Immigrant Teens Say Restraint Chairs Were Used To Strap Them Down In Detention Centers
Immigrant teens held in U.S. detention centers allege in a new class-action lawsuit that guards restrained them in metal chairs and forced them to wear "spit masks" over their faces, according to The New York Times. Immigrant teens claim the restraint chairs were used as a form of punishment for detainees with behavioral problems.
The teens were held at the Shenandoah Valley Juvenile Center in Virginia, which holds both Americans and undocumented immigrants who have "emotional, behavioral, and psychological issues," The Times reported. Undocumented immigrant teens housed at these facilities might also have a history of violence or may be believed to have a gang affiliation.
Bustle has reached out to the Office of Refugee Resettlement (ORR) and to the Shenandoah Valley Juvenile Center for comment. Kenneth J. Wolfe, a spokesman for the Administration for Children and Families, which oversees ORR, told The Times that they take action when there are claims of abuse and added:
Our office also conducts federal monitoring visits and medical reviews, and takes seriously the responsibility of caring for each child.
One detainee, identified as R.B. in the lawsuit, was sent to the Shenandoah Valley Center for "behavioral problems," The Times reported. He alleges in the lawsuit that guards subjected him to extreme solitary confinement, which made him so isolated and angry that he often fought with other inmates. “They locked me in a room that was 8x10, or maybe 8x16, for 23 hours a day, all by myself," he said.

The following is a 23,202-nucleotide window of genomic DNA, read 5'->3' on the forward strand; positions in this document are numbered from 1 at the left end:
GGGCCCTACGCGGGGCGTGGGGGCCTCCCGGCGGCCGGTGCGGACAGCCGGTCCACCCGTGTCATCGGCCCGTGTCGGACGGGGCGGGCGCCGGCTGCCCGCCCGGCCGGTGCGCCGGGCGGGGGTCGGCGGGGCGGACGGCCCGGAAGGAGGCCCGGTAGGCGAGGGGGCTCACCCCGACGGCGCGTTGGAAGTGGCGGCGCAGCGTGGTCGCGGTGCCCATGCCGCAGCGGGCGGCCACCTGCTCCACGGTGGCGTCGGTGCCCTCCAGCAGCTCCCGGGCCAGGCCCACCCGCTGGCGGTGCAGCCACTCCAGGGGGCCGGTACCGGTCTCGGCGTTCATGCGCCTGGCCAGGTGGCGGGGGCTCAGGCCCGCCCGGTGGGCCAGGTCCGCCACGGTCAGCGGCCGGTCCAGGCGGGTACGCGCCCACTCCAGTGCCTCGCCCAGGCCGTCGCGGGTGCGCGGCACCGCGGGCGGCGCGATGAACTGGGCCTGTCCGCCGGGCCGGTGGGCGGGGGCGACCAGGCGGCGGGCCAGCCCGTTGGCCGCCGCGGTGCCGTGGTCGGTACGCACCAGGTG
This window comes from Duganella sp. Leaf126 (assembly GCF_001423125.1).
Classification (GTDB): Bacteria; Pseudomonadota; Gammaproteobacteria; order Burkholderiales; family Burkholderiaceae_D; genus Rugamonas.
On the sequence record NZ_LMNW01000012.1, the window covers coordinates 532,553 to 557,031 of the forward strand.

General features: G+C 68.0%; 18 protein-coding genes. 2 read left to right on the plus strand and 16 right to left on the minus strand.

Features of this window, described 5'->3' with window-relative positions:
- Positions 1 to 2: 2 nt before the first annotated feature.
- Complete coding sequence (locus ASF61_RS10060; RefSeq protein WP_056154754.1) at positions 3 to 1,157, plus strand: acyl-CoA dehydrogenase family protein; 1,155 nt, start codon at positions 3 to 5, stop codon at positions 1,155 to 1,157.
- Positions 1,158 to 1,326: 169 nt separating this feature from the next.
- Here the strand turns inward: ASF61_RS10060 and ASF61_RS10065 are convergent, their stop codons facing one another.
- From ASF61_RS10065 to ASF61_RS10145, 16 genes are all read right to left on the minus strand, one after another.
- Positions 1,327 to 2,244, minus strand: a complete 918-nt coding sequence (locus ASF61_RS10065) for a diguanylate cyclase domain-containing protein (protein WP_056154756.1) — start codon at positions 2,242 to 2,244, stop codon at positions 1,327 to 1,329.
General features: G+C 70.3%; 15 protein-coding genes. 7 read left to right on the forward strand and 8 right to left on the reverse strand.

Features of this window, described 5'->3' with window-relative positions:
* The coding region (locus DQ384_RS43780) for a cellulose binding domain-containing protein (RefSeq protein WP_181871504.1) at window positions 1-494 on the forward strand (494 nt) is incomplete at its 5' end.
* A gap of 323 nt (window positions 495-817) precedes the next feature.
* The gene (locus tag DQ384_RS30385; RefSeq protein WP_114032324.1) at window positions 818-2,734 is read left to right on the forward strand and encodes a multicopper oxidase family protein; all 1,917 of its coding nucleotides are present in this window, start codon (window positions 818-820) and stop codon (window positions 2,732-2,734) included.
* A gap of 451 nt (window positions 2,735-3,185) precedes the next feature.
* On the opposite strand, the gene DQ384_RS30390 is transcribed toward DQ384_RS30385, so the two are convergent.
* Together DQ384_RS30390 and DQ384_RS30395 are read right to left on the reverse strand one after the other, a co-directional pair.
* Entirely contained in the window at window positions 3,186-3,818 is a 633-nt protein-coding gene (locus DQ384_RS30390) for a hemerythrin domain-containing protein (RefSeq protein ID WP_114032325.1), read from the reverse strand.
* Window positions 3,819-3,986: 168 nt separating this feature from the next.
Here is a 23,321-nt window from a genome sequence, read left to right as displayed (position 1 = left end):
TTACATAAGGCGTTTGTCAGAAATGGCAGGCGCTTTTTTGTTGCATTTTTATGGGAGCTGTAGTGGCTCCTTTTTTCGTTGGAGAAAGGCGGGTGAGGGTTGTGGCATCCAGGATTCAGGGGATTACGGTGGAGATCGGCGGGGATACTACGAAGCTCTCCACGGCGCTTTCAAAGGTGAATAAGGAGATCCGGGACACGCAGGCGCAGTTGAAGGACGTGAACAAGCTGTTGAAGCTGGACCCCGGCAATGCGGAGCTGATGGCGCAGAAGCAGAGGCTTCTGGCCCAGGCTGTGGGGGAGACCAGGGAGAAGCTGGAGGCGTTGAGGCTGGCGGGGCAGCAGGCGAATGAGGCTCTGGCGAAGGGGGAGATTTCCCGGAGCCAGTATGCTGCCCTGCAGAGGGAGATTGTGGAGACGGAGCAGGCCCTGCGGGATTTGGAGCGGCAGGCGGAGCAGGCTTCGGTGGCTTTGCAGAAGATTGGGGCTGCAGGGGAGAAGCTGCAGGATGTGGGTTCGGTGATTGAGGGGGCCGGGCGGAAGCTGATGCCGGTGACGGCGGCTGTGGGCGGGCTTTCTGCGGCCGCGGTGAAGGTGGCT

Guards reportedly used mesh spit masks, which cover the entire head and face, on teens and children whom they suspected would try to spit on them. And teens claimed in testimony that guards also use a metal chair chair that restrains detainees with padded straps at their wrists, ankles, and waists.
In June, a Honduran detainee, who was 15 when he was held at the facility, described the chair and the mask in his sworn statement, according to the Associated Press:
Strapped me down all the way, from your feet all the way to your chest, you couldn't really move. ... They have total control over you. They also put a bag over your head. It has little holes; you can see through it. But you feel suffocated with the bag on.
A former child-development specialist who worked at the facility also told the Associated Press that she saw kids there with serious injuries. And despite President Trump claiming that Border Patrol agents are "cracking down" on gang members, Kelsey Wong, a program director at the facility told the Associated Press the children are not gang members, but have actually developed mental health problems as a result of trauma they experienced in their home countries. She told the AP:
The youth were being screened as gang-involved individuals. And then when they came into our care, and they were assessed by our clinical and case management staff ... they weren’t necessarily identified as gang-involved individuals.
Many of the children and teens also said they were treated much differently than the white children housed at the facility. The immigrant detainees claimed they were segregated from white detainees, whose units reportedly had "plush chairs and video gaming consoles," the AP reported. Although U.S. children reportedly had a large recreation yard, some of the Latino children alleged in statements that they weren't allowed outside for the duration of their detainment.
Virginia Gov. Ralph Northam announced an investigation into the Shenandoah facility after the Associated Press initially reported allegations from detained immigrant teens in June. The investigation is ongoing, as is the class-action lawsuit.